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Divided but not conquered

When Johaira first heard about the International Organization for Migration (IOM) and the Korean International Cooperation Agency (KoICA) it was while she was working as a barangay secretary in Calocan East where was expected to accommodate them in a meeting about their barangay becoming one of their beneficiaries. However, it was right in the middle of the pandemic and they would not officially meet face to face until later when the deal was already sealed and they were looking for sector representatives within the community.

Their selection process was the definition of democratic, involving going around each sector and asking who they wanted to represent them in meetings and consultations. Residents were more than happy to take the project seriously. After all, this was their chance to regain a source of income after what happened with the siege.

Life back then wasn't ideal, but decent. Most people had jobs as either farmers or pedicab drivers but as we all know now, the attack left them with nothing but memories of what life used to be. In terms of livelihood, opportunities were limited, bordering on none, which was exactly why people were more than enthusiastic about their chance to rebuild their lives.

They had representatives from the youth, fishermen, farmers, women, children, people with disabilities – you name it, they had it. It made for an inclusive group discussion, but when it came down to narrowing down which needs are to be met first, that was when tension arose.

In true human fashion, each felt like their sector had it the worst and therefore had to be taken priority over the others. What started out as professional disagreements bled into their day-to-day lives to the point wherein they actually stopped talking to each other for a few days with each feeling like they were going through things that were harder than what the others would ever have to go through. Now, while that is technically correct, since no two people ever really experience things the same way, that does not mean that the other party’s experiences are less valid.

This little cold war went on for a few more days. Children were less represented, women were lower on the hierarchy giving them fewer opportunities, the youth needed to be heard, and people didn’t have enough sources of income to support their families. Each sector brought its own valid concerns but the problem lay in the fact that because they were all equally valid, the community couldn’t decide which to prioritize.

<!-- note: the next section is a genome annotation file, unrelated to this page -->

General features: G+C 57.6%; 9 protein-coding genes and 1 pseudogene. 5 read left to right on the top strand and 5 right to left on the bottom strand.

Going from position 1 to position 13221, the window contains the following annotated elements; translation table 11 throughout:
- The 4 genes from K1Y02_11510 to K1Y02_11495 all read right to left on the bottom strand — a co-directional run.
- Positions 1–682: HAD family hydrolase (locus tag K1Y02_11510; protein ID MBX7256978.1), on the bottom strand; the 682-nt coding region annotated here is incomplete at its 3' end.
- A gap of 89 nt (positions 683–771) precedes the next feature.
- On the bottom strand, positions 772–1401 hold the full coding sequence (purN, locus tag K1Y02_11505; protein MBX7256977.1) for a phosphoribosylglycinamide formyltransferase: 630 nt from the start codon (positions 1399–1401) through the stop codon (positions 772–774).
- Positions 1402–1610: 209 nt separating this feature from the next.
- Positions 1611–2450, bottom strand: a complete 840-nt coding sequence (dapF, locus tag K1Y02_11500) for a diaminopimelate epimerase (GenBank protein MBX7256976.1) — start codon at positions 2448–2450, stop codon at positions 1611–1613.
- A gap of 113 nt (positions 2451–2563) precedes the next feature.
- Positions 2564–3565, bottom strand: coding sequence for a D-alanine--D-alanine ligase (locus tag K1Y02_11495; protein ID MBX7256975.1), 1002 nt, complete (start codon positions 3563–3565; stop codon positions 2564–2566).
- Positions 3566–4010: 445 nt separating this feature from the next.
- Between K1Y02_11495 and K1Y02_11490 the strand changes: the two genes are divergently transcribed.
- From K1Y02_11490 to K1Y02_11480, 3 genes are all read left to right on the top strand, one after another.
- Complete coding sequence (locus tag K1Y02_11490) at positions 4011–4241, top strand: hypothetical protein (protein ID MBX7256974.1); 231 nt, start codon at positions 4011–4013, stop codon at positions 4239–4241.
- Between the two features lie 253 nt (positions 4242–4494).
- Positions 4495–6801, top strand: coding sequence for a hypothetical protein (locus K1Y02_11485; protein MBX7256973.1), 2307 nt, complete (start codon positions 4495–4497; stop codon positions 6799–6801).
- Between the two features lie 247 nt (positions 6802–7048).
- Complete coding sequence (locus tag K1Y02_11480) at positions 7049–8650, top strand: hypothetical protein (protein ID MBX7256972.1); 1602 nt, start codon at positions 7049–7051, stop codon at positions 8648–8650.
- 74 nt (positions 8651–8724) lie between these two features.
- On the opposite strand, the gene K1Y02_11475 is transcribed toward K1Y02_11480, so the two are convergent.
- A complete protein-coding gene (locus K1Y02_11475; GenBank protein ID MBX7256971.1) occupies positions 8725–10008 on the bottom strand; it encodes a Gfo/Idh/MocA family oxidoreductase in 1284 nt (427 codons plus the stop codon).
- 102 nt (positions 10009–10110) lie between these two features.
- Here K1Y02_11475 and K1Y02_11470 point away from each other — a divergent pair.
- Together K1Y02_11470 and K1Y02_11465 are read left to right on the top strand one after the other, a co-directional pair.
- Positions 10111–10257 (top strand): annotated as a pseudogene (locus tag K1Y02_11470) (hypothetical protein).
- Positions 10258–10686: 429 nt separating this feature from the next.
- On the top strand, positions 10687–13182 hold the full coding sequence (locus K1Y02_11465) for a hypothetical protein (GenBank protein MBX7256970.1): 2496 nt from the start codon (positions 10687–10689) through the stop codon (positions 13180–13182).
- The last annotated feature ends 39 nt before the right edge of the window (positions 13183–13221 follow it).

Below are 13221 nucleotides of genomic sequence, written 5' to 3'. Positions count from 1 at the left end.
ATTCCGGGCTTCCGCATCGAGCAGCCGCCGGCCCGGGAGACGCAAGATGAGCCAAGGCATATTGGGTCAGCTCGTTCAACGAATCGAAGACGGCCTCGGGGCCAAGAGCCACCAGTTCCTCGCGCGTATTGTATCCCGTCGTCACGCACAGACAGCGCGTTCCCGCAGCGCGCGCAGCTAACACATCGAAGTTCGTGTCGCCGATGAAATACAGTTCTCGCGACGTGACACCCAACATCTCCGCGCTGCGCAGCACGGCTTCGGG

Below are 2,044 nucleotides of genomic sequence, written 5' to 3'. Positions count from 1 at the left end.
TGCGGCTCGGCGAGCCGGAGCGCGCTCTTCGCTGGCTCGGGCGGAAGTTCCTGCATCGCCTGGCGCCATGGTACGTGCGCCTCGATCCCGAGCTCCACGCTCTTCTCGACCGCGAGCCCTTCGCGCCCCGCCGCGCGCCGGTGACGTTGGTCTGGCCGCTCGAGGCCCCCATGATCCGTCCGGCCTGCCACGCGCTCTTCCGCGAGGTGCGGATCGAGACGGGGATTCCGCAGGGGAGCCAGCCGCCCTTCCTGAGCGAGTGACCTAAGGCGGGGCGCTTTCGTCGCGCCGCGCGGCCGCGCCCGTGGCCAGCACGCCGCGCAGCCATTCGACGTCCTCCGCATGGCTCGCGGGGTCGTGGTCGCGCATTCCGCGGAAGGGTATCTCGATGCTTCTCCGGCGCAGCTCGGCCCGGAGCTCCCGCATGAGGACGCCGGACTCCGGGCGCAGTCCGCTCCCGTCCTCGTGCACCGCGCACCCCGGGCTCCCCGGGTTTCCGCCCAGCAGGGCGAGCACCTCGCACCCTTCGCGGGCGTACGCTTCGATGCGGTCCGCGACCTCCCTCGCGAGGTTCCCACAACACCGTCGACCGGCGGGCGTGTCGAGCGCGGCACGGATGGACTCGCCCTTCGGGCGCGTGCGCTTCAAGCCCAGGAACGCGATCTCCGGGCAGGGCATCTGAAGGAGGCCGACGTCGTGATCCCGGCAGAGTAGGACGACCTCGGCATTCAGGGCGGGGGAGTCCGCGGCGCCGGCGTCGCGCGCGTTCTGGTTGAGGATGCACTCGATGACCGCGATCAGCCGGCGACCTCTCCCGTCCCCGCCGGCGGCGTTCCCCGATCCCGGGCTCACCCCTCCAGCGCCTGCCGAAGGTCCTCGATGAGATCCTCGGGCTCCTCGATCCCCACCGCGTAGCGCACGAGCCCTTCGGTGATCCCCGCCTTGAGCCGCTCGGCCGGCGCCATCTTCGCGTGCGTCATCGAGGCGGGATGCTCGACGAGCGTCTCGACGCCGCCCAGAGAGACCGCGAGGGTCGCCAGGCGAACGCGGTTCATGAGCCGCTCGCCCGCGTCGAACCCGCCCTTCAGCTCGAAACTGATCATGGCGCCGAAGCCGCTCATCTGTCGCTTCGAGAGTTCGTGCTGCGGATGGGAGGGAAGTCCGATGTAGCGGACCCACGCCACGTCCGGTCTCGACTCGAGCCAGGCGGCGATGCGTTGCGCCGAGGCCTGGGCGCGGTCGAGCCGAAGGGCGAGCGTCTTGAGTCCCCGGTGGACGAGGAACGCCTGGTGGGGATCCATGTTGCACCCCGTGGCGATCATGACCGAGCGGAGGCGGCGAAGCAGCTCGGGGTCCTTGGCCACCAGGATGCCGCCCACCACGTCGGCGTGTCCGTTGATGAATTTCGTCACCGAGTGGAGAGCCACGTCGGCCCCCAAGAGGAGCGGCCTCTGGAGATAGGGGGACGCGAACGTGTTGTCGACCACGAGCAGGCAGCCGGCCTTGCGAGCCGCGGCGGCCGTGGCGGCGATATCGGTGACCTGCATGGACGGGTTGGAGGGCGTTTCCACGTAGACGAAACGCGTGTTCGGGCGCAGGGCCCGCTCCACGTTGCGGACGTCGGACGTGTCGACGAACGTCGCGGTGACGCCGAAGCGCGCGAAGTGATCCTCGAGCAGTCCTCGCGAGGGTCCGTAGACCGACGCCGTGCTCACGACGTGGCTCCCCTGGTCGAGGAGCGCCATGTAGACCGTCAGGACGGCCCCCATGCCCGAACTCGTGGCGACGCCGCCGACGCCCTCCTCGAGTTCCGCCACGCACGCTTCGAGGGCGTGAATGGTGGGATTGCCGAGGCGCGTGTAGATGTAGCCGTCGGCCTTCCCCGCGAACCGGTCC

It took a while before they realized it, but everyone shared the same problem - physiological necessities. Whether or not it was a synchronized epiphany or one that they all had at different points of the day, the sector heads finally found a middle ground and unanimously decided on a grocery store for their community.

Little did they know though that their decision would benefit much more than just their own community. Residents from neighboring barangays also patronized their store seeing as it was both nearer and cheaper compared to the option of commuting all the way down to Mindanao State University commercial center in order to get groceries. Because of their far-flung location, it was hard to get a ride into the city, and usually, a one-way trip would cost them around P100 to P200. Now that they offered an easier alternative, that’s up to P200 that either goes into the average person’s savings or is added to their budget.  

Before they got their livelihood though, the members of the cooperative had to go through grueling training seminars that not everybody could survive. Unlike most of their beneficiaries though, they also attended women and youth empowerment seminars which really uplifted their members and improved their self-esteem as women and youth of the community. Thus they were able to properly be of service to their village all while earning their own income.

This just goes to show that even altruistic and community-based organizations are not without conflict. IOM-KoICA gave them the opportunity to give back to their community, but the goal of social good prevented them from falling apart. At the end of the day, the bigger picture is simply the result of tinier ones that form it. Either way, both are just as important. (PJF/PIA-10/Lanao del Sur)
 

Johaira who hails from Barangay Calocan East in Marawi City shares the struggles of her community working group and how they overcome the challenges. (Jason Casas/PIA-10/Lanao del Sur)

About the Author

Kate Shiene Austria

Information Officer III

Information Officer III under the Creative Production Services Division of the Philippine Information Agency. 

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